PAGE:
But the photos had not done him justice. In the flesh, and up close, and even without the luxury of a stylist, the man was quite simply breathtaking. Her heart literally stopped beating as she devoured the sight of firm, sensual lips, a strong jaw, high sculpted cheekbones and the long blade-like nose. The slight bump in the bridge and a sickle-shaped scar above his left eye marred the perfect symmetry of his face, but only made him look more rugged and masculine and overwhelming.
The burning heat in her cheeks shot through her veins, and her nipples, which were already like bullets, tightened into torpedoes. She squeezed her folded arms harder over her chest trying to quell the throbbing ache. She was more humiliated now than she’d been when she’d found her fiancé eating the face off another woman at her engagement party. And she’d always believed that humiliation could never be topped.
‘Dry off,’ he said, throwing her the towel.
She caught it one-handed, struggling to inflate her lungs when the light hit his face again and she saw the impatience in his eyes—which were a beautiful golden brown. Because, of course they were.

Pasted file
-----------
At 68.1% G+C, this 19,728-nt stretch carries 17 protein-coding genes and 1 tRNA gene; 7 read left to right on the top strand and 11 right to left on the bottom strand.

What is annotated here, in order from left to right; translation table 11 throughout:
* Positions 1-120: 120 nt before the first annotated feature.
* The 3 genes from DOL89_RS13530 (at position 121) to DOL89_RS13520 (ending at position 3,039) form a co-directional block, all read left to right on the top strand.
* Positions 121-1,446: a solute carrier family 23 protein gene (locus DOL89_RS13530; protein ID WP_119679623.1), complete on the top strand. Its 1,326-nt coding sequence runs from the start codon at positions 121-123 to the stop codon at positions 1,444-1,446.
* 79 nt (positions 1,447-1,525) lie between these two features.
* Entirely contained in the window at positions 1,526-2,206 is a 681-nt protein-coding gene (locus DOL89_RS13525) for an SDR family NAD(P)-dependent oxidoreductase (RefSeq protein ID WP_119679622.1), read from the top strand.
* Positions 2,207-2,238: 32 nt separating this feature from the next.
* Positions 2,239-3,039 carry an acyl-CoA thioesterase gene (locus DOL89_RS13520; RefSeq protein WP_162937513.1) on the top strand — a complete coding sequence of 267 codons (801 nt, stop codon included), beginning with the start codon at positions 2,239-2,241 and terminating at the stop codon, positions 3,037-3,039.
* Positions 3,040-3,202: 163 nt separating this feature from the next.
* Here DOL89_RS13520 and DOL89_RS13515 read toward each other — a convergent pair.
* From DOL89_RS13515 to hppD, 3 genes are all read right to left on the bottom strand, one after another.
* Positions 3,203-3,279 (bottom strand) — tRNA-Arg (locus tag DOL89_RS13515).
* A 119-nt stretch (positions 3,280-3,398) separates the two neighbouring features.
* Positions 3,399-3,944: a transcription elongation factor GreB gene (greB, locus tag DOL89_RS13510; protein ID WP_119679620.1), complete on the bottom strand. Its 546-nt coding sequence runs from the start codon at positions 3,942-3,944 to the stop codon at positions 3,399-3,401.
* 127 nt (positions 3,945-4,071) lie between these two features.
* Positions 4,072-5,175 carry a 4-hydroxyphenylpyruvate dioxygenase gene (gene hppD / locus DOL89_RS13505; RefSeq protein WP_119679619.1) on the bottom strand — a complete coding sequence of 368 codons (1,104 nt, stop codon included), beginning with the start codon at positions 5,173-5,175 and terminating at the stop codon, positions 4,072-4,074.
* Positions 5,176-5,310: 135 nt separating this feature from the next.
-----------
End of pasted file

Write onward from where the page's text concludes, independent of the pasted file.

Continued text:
All the better to devastate you with, Orla. Because he’s a god among men and you’re a shivering, almost naked tomboy pauper.
As she frantically wrapped the towel around her nakedness, his gaze skimmed down, coasting over every inch of exposed skin until it got to the puddle of water forming at her bare feet.
‘I’ll meet you at the house in fifteen minutes,’ he said, speaking to her as if she were a disobedient and particularly irritating ten-year-old. ‘I need this deal finalised today.’
Despite her breathing difficulties, Orla felt her hackles rising.
Who did he think he was, speaking to her like that? Just because he was gorgeous and loaded and dry and fully clothed and she… Well… She wasn’t.
But before she could come up with a suitably indignant reply, or gather enough courage—and breath—to actually enunciate it, the impossible man had strode back out of the stables and was gone.